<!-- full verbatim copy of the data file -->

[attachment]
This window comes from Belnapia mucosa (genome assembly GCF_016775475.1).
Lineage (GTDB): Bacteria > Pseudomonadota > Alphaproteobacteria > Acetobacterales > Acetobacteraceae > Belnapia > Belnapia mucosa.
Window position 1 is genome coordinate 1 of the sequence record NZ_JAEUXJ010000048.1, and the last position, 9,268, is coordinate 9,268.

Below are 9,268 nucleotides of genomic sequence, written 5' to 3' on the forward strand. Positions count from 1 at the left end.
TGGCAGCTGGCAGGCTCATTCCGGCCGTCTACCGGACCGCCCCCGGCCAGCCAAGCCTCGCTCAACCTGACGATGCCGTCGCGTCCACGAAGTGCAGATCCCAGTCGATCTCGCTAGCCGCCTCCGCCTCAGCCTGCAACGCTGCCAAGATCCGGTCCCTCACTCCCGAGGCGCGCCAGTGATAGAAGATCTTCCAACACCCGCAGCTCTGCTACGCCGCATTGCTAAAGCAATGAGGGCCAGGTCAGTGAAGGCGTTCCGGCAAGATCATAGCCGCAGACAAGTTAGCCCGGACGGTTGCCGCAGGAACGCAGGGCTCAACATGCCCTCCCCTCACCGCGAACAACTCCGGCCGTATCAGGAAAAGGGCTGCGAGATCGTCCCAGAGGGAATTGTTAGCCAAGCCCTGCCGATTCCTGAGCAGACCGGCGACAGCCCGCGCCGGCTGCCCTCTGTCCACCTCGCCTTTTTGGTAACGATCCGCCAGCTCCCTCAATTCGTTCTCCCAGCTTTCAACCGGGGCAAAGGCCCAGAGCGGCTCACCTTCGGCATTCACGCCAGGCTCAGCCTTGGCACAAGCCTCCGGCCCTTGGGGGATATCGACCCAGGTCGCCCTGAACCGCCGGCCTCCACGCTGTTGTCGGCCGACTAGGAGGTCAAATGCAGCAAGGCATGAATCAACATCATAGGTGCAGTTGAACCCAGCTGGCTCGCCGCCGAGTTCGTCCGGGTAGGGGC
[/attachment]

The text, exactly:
This window comes from Belnapia mucosa (genome assembly GCF_016775475.1).
Lineage (GTDB): Bacteria > Pseudomonadota > Alphaproteobacteria > Acetobacterales > Acetobacteraceae > Belnapia > Belnapia mucosa.
Window position 1 is genome coordinate 1 of the sequence record NZ_JAEUXJ010000048.1, and the last position, 9,268, is coordinate 9,268.

Below are 9,268 nucleotides of genomic sequence, written 5' to 3' on the forward strand. Positions count from 1 at the left end.
TGGCAGCTGGCAGGCTCATTCCGGCCGTCTACCGGACCGCCCCCGGCCAGCCAAGCCTCGCTCAACCTGACGATGCCGTCGCGTCCACGAAGTGCAGATCCCAGTCGATCTCGCTAGCCGCCTCCGCCTCAGCCTGCAACGCTGCCAAGATCCGGTCCCTCACTCCCGAGGCGCGCCAGTGATAGAAGATCTTCCAACACCCGCAGCTCTGCTACGCCGCATTGCTAAAGCAATGAGGGCCAGGTCAGTGAAGGCGTTCCGGCAAGATCATAGCCGCAGACAAGTTAGCCCGGACGGTTGCCGCAGGAACGCAGGGCTCAACATGCCCTCCCCTCACCGCGAACAACTCCGGCCGTATCAGGAAAAGGGCTGCGAGATCGTCCCAGAGGGAATTGTTAGCCAAGCCCTGCCGATTCCTGAGCAGACCGGCGACAGCCCGCGCCGGCTGCCCTCTGTCCACCTCGCCTTTTTGGTAACGATCCGCCAGCTCCCTCAATTCGTTCTCCCAGCTTTCAACCGGGGCAAAGGCCCAGAGCGGCTCACCTTCGGCATTCACGCCAGGCTCAGCCTTGGCACAAGCCTCCGGCCCTTGGGGGATATCGACCCAGGTCGCCCTGAACCGCCGGCCTCCACGCTGTTGTCGGCCGACTAGGAGGTCAAATGCAGCAAGGCATGAATCAACATCATAGGTGCAGTTGAACCCAGCTGGCTCGCCGCCGAGTTCGTCCGGGTAGGGGC